WARNING! RIDICULOUS AUTOPLAY VIDEO! Judge Denise Clayton says there is a better understanding of the racial makeup of Jefferson County jury pools although it’s impossible to know exactly the diversity of jury summons. [WHAS11]

Homeless two-parent families in Fayette County will soon have more housing options thanks to a new program designed to address a gap in Lexington’s homeless shelter system. [H-L]

The largest beer and wine wholesaler in Indiana is asking a state appeals court to find a law unconstitutional that prohibits beer wholesalers from seeking a permit to also distribute liquor. [WLKY]

With all the roadblocks thrown up by the Supreme Court, should school systems still try to pursue diversity? One district in North Carolina said yes and, as a new study shows, reaped solid rewards for the kids. [HuffPo]

When is it okay to go inside a stranger’s house and gawk at their furnishings and decorations? During the Old Louisville Holiday Home Tour, that’s when. [WAVE3]

Republican Gov.-elect Matt Bevin Tuesday named the head of a Louisville accounting firm as his budget director and said John Chilton will have much work to “get Kentucky’s financial crisis resolved.” [Ronnie Ellis]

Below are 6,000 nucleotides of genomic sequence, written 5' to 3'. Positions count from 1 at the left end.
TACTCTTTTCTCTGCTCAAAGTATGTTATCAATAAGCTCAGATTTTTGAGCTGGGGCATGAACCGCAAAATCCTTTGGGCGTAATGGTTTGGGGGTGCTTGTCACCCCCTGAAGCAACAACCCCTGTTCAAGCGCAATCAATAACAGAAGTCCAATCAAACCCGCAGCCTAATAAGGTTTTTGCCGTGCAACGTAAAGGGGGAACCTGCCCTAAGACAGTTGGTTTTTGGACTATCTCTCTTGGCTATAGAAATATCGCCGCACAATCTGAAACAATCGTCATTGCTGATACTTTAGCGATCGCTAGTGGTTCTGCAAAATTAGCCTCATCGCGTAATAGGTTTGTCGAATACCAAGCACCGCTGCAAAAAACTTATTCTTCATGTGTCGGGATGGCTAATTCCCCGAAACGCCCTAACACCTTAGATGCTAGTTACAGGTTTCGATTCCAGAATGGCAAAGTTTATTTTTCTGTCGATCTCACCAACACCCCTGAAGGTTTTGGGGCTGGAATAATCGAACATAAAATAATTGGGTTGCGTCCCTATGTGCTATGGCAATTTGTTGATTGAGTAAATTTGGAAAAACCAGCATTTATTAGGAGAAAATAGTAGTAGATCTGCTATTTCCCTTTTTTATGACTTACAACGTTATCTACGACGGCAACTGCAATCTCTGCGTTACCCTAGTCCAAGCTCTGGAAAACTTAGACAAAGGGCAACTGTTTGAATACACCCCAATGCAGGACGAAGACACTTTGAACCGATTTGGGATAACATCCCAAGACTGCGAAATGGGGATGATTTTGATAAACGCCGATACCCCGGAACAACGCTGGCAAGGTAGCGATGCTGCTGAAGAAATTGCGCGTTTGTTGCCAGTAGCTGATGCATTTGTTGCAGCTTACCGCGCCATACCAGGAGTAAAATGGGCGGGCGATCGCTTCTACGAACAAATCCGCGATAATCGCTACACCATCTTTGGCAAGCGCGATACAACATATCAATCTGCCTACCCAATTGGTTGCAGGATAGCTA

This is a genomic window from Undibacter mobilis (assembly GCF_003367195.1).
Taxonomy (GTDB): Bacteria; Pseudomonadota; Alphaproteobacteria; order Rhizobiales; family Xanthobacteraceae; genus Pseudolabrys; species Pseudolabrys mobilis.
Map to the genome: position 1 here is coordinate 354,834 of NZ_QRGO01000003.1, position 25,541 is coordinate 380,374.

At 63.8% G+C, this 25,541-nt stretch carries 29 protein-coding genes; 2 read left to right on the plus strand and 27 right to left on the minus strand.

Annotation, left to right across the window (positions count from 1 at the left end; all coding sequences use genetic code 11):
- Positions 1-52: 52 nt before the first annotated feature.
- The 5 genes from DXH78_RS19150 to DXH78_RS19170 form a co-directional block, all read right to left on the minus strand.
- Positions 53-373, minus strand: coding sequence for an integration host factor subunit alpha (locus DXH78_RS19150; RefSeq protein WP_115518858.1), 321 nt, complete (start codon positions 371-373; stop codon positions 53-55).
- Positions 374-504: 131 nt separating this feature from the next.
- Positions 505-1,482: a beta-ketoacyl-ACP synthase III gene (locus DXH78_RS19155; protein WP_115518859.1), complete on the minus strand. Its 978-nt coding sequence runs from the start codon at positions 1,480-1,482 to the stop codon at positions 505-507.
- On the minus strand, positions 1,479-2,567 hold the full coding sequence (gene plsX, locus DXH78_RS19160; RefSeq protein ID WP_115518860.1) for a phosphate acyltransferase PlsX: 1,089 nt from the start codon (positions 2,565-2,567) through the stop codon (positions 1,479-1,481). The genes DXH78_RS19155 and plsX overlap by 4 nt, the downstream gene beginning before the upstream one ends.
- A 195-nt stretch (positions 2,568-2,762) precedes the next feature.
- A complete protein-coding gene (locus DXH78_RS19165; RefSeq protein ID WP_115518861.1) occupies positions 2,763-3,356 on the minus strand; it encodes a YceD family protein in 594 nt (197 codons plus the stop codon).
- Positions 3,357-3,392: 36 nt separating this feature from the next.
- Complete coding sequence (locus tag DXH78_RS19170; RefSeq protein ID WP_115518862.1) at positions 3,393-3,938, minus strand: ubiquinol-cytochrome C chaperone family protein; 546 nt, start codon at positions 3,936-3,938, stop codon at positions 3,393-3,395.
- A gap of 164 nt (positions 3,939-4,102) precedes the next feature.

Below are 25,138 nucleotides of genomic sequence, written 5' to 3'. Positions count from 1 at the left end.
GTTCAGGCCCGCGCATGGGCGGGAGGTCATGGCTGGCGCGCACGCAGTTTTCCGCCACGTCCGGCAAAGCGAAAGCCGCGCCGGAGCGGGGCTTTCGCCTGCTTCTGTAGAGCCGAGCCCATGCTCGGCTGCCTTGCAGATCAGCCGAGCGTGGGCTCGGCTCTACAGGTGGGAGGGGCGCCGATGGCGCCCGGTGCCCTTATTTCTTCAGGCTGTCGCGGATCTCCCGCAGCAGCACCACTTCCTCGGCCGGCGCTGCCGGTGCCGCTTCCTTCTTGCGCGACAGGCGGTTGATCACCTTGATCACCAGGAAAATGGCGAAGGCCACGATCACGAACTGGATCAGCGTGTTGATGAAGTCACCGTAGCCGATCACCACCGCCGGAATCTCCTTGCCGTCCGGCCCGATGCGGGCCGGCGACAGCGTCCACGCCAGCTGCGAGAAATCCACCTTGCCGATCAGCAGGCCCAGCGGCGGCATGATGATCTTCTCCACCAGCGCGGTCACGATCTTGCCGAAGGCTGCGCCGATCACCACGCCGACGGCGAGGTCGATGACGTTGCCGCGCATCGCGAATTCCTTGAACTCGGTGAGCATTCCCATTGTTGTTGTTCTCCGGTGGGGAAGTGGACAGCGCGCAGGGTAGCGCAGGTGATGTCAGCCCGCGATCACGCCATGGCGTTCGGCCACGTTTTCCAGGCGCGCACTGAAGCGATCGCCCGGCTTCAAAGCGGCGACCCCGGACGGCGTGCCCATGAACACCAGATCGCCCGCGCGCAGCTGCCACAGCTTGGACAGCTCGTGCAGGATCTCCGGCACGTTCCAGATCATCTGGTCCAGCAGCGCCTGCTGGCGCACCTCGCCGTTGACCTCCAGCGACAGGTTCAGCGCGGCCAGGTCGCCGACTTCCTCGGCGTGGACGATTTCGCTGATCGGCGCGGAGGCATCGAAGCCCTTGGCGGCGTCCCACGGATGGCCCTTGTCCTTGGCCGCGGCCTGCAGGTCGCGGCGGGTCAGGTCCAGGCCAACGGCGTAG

A decision on whether pork processor JBS Swift can continue to use a Butchertown parking lot for truck staging has been pushed back once again. [WFPL]

As soon as Donald Trump announced that he’d gained the endorsement of 100 black ministers from across the country, there were skeptics. [NPR]

Dearborn, Mich.-based Ford Motor Co. says it will create 2,000 jobs and invest $1.3 billion in its Kentucky Truck Plant on Chamberlain Lane in Louisville. [Business First]

State Rep. Ed Clere, R-New Albany, has been removed as chairman of the Indiana House of Representatives Public Health Committee. [News & Tribune]